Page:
Definition - What does Retrial mean?
A retrial is when a brand new trial takes place, and the same plaintiff and the same defendant are debating the exact same issue after the original trial has already concluded.
Retrials are typically requested by the losing party. They only occur if the judge believes that there is good reason for a retrial, such as newly discovered evidence or a procedural error in the original trial.
Justipedia explains Retrial
If a retrial occurs due to newly discovered evidence, then the newly discovered evidence could potentially change the entire course of the trial. For example, if a murder weapon was never discovered before the original trial, but it was found afterward, causing a retrial, this could change everything. The murder weapon could bring forth DNA evidence or other important information that could help to determine the defendant's innocence or guilt.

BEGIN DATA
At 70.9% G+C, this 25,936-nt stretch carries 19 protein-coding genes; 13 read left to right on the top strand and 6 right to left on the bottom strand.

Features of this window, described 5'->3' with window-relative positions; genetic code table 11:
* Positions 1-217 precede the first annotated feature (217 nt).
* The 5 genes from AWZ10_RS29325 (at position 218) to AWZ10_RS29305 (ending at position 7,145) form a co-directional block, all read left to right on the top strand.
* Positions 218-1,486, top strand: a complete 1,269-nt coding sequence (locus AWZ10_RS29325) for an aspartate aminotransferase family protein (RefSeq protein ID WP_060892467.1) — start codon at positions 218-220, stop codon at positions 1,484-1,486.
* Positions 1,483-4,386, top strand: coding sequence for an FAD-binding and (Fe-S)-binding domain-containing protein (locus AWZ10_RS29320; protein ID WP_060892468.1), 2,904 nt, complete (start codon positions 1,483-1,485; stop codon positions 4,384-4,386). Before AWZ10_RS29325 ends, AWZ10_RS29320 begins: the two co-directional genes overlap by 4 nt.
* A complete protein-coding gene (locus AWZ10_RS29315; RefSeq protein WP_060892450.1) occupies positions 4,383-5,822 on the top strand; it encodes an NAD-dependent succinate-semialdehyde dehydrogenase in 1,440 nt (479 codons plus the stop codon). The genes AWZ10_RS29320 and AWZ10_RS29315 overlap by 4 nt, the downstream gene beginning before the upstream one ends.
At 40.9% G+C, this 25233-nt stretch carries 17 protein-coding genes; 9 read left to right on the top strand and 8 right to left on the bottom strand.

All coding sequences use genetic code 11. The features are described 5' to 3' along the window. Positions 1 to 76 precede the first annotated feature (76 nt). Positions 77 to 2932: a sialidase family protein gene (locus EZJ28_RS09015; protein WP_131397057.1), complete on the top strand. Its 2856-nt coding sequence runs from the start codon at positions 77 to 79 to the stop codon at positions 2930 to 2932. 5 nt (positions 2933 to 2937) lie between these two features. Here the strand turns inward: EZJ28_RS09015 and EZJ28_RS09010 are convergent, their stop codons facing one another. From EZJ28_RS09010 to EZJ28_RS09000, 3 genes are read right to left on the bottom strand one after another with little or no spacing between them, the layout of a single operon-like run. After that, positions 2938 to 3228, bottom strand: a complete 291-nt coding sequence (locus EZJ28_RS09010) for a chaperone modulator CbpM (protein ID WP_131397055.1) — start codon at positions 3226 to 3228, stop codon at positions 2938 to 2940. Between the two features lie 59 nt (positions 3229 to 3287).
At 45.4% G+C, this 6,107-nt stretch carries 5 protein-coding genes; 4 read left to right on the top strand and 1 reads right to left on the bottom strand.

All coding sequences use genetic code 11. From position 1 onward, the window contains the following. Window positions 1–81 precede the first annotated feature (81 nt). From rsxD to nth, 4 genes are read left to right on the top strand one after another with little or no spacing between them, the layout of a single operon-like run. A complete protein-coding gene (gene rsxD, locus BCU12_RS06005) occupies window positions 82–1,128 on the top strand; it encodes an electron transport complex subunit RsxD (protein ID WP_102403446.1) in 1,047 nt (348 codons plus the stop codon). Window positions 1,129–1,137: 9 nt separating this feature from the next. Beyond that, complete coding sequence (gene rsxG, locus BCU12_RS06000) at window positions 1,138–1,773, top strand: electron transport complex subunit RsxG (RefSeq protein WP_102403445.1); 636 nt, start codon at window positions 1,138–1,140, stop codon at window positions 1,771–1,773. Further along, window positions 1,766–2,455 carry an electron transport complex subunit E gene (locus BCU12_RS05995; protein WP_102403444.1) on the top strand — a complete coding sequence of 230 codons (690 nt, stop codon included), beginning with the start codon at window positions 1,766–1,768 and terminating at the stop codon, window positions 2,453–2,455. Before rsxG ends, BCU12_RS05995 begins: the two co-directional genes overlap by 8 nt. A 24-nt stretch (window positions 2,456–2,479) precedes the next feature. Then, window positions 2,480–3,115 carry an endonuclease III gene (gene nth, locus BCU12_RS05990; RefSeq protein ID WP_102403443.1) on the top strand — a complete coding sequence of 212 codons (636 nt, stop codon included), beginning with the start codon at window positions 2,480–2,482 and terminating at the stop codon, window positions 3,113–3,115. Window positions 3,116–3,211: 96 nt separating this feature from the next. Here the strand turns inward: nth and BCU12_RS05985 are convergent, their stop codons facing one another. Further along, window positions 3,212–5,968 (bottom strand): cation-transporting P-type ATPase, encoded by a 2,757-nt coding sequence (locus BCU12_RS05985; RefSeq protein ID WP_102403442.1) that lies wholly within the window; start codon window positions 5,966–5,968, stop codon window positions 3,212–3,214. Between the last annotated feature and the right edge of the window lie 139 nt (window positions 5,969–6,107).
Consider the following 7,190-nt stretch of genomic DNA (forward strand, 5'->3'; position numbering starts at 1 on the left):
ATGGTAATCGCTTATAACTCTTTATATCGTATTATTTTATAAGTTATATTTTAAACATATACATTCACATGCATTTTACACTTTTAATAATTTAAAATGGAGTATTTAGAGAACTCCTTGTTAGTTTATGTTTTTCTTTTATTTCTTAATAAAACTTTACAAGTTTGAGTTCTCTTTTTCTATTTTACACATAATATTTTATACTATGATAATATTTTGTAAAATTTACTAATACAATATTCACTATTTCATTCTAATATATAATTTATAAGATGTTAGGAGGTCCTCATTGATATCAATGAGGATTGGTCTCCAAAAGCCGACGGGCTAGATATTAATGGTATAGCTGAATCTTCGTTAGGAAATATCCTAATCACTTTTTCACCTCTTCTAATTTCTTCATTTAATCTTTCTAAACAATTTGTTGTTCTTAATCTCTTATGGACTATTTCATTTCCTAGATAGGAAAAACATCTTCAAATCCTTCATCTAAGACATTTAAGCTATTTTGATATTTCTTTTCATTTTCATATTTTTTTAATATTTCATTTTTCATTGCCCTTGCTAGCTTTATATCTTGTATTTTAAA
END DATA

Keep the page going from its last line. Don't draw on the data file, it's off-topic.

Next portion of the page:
Retrials exist to accommodate such changes of circumstances. However, they must be conducted in accordance with the law.
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